Group of ACE volunteers relaxing around the campfire
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Amanda Barbosa Review Photo

Amanda Barbosa

🇺🇸 United States

Length of Trip
14 Nights

Project Year

Hi, my name is Amanda.

I am in my final year of veterinary school in the United States. To become a veterinarian in the US it takes 8 years of schooling, and throughout those years I have always been interested in and sought to obtain as much experience as I could with wildlife and exotic animal medicine. While looking for opportunities to gain further experience in that area, I came across African Conservation Experience’s Shimongwe Wildlife Veterinary Experience.

I couldn’t be happier with my decision to volunteer with ACE. The program is very organized, but also flexible to accommodate your interests and experience level. From the moment I landed in South Africa to the moment I left, I always felt safe and welcomed. While participating in the Shimongwe Wildlife Veterinary Experience the veterinary team was thrilled to teach me many aspects of veterinary medicine. We discussed different anaesthetic protocols used for game capture, how to appropriately plan and execute the capture and transport of various African hoofstock species, and how to monitor population growth and genetic diversity among species. Multiple times a week the veterinarians would take me and the other volunteers along with them to assist in those operations.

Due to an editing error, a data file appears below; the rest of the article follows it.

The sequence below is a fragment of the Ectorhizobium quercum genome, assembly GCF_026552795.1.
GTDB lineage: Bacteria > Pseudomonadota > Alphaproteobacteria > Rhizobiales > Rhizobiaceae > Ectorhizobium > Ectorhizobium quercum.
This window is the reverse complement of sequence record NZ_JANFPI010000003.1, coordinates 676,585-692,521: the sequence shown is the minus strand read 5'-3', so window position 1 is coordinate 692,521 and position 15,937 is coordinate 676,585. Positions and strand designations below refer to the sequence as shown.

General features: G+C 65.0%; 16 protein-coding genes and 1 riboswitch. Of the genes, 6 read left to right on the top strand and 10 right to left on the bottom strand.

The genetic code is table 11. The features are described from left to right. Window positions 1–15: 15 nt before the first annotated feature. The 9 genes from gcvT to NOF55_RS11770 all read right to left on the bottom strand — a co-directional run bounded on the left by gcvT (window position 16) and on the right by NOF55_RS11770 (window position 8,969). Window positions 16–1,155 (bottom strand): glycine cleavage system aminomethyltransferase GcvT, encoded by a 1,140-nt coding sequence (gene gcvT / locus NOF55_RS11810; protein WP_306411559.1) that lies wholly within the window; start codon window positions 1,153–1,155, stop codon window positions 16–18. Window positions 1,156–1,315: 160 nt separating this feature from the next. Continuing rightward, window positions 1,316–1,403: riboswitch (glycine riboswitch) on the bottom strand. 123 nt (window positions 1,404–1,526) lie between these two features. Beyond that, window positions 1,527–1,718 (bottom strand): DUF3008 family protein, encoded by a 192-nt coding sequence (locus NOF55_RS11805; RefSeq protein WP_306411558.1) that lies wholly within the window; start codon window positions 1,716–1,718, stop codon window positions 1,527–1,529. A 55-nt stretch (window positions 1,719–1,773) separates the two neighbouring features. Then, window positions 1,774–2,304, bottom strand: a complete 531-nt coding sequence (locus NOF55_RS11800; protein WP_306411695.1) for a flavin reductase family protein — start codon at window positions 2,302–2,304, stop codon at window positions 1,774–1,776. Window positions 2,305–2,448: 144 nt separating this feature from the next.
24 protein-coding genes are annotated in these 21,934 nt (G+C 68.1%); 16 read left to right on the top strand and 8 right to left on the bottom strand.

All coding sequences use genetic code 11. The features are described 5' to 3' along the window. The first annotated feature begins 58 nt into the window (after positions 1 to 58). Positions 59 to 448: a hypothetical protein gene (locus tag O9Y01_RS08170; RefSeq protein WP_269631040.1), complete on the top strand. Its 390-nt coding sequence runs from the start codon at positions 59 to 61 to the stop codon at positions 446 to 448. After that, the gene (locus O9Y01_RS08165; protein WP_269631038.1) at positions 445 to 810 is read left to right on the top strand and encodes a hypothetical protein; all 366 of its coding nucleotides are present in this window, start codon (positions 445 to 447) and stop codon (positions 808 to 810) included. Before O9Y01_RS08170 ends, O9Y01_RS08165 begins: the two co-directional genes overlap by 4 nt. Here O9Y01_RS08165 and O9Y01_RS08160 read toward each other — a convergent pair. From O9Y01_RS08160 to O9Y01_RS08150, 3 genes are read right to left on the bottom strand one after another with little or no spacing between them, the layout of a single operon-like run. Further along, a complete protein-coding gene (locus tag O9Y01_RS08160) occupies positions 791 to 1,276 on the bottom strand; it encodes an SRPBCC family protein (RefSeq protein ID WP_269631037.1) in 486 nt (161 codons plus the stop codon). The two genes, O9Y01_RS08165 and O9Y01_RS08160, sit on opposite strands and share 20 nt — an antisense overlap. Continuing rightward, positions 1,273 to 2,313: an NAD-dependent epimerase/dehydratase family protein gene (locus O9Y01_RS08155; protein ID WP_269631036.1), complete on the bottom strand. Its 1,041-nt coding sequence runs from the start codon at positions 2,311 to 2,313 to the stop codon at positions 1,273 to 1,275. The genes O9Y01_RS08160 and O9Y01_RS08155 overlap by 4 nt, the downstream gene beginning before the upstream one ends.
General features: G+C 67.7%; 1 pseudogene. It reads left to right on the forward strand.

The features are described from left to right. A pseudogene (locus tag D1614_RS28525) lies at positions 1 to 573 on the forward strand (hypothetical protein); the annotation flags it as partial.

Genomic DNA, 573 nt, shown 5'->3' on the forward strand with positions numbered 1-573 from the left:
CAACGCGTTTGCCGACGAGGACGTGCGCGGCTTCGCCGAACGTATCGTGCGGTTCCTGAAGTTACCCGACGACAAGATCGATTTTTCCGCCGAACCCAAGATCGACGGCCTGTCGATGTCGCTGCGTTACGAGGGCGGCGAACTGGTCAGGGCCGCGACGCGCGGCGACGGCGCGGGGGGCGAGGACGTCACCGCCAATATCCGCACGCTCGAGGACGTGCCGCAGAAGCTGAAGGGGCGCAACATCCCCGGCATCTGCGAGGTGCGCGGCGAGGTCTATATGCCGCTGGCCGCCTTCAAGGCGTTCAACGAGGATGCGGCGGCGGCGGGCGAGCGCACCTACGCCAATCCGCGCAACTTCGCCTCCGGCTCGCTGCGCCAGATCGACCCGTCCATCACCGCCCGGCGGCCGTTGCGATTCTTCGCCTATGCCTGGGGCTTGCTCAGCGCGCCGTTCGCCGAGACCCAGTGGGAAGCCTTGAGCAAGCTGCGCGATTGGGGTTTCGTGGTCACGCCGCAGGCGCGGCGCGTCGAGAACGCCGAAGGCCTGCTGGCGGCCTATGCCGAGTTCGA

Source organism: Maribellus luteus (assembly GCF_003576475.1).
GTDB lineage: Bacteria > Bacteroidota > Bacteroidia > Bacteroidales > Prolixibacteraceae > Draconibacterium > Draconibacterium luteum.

The times and locations varied greatly, depending on their schedule which for me made the experience altogether more fun because in veterinary medicine many times you don’t know what challenges you will be faced with when you begin your day. On the days we were not out with the veterinarians we would spend the day at the small animal hospital shadowing and assisting with appointments. The small animal hospital has a large and diverse caseload and also sees exotics in addition to dogs and cats so I got exposure to that aspect of veterinary medicine as well.

Because of my experience level, I was also allowed to perform spay surgeries on the shelter dogs that were brought to the clinic for sterilization. The doctors discussed cases with me and were very open to answering all of my questions. The clinic also contained a lot of veterinary literature which I utilized on my downtime to study. On the weekends I was free to explore and enjoy the beautiful South African Landscape. I bonded with my volunteer mates and the personnel at the veterinary clinic, and it was common for us to go out to dinner, to a rugby match, or to braai on Sundays (what South Africans call their barbecue). In summary, I highly recommend this experience to anyone considering applying.

You will not only gain useful veterinary knowledge and skills, you will also gain lifelong friends along the way and create amazing and unique memories in an astonishingly beautiful country.